Philosophy 111: Contemporary Work in Metaphysics and Epistemology
Warren Lecture Hall 2209
Cohen (joncohenREMOVETHIS@aardvark.ucsd.edu (omit text in caps, which reduces automated spam))
office: (858) 534 6812
Office hours: Tuesday, 1:30 to 3:00, in H&SS 7066.
This course is an introduction to contemporary work in epistemology
-- roughly, the theory of knowledge -- and metaphysics -- roughly, the
theory of what there is in the world.
As such, the course will be devoted to fundamental questions about
the world and our knowledge of it. What is matter? How is a priori
knowledge possible? What does it mean for evidence to confirm a
theory? In addressing these topics, we'll also discuss classic
paradoxes involving truth, vagueness, space-time, and contradiction.
Those taking the class for credit are expected to hand in three short
(5-7) page papers. I shall hand out a list of topics for the papers
before each is due. Grades will be determined on the basis of the
three papers, and I'll use class participation as a way of deciding
Note that the third paper will count as your final exam: it
will be due during exam week, so you'll have plenty of time after the
end of official course instruction to complete it.
There will be no midterm for the course.
There are two required books for the course: Russell's Problems of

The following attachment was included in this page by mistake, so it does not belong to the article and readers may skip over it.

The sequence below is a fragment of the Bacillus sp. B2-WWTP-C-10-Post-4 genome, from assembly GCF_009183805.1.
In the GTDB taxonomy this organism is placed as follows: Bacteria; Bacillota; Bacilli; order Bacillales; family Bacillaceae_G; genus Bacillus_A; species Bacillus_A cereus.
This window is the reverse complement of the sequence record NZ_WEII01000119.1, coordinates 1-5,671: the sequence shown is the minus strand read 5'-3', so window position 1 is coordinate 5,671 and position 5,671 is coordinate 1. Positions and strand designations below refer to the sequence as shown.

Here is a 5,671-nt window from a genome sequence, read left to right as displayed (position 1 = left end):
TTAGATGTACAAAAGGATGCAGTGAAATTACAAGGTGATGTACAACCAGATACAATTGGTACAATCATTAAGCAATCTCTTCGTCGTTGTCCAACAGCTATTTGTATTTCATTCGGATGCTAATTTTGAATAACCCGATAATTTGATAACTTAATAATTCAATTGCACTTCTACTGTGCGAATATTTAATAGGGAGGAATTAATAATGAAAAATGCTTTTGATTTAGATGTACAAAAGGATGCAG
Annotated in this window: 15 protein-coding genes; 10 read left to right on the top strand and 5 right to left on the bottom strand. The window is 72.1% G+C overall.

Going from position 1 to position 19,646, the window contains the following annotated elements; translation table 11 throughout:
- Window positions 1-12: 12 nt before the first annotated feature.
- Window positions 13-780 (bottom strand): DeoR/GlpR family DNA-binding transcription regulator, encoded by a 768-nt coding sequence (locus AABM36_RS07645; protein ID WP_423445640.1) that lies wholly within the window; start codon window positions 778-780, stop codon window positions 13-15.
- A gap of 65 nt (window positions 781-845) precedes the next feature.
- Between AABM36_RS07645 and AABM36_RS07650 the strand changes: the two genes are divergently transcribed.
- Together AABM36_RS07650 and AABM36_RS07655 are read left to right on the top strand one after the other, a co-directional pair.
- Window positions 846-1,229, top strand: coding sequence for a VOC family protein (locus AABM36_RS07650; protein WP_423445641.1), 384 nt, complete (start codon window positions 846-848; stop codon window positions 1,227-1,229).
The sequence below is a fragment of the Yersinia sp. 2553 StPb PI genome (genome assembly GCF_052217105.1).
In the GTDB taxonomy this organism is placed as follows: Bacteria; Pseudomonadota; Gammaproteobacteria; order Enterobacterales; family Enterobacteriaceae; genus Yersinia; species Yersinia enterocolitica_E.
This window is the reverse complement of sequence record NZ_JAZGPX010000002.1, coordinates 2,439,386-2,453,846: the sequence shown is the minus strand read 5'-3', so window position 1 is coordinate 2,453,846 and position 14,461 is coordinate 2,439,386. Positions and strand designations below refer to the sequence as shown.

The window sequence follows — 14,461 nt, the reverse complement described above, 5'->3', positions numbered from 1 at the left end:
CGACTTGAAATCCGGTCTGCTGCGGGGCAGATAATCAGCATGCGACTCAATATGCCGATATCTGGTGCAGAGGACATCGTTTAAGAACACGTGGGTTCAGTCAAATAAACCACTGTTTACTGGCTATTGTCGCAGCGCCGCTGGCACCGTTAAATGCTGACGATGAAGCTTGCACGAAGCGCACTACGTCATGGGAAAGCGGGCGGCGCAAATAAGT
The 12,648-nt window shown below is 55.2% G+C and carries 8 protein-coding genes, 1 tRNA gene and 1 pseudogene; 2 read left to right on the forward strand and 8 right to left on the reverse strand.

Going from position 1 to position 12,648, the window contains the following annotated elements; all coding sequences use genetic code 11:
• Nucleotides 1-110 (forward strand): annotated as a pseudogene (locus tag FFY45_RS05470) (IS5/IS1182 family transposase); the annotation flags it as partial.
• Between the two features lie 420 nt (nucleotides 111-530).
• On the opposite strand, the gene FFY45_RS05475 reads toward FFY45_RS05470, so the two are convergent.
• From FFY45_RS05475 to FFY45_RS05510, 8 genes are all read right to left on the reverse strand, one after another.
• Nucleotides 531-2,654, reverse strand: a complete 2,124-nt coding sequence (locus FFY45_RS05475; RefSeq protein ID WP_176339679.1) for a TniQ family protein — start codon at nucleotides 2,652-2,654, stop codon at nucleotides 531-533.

Philosophy, and Sainsbury's Paradoxes (second edition).
I'm told these books are available in the UCSD bookstore.
We'll also be reading some shorter pieces that I will hand out in
Writing philosophy is difficult, and doing it well takes time and
As this is an upper level philosophy course, I assume you've had some
practice already; however, you may find it useful to consult some of
these tips on
Obviously, these materials are not designed for our writing
assignments in particular, but the advice they give is generally sound
I can't emphasize enough the importance of starting your writing
The process of writing -- even if only starting with a half-baked idea --
will help you crystalize your thoughts and get clear on what you do
and don't understand.
That, in turn, will tell you what you need to do next to refine your
Also, starting early allows you the (necessary) luxury of setting out,
reconsidering, revising, and developing lines of thought.
And if there's something in the course that you don't understand,
come see me about it.
Getting the issue cleared up sooner rather than later means that it
won't create other problems for you, and will allow you more time to
enjoy the warm glow of understanding.
This is why God invented office hours.
You've paid your tuition, so don't let material go over your head;
come and get the education you deserve!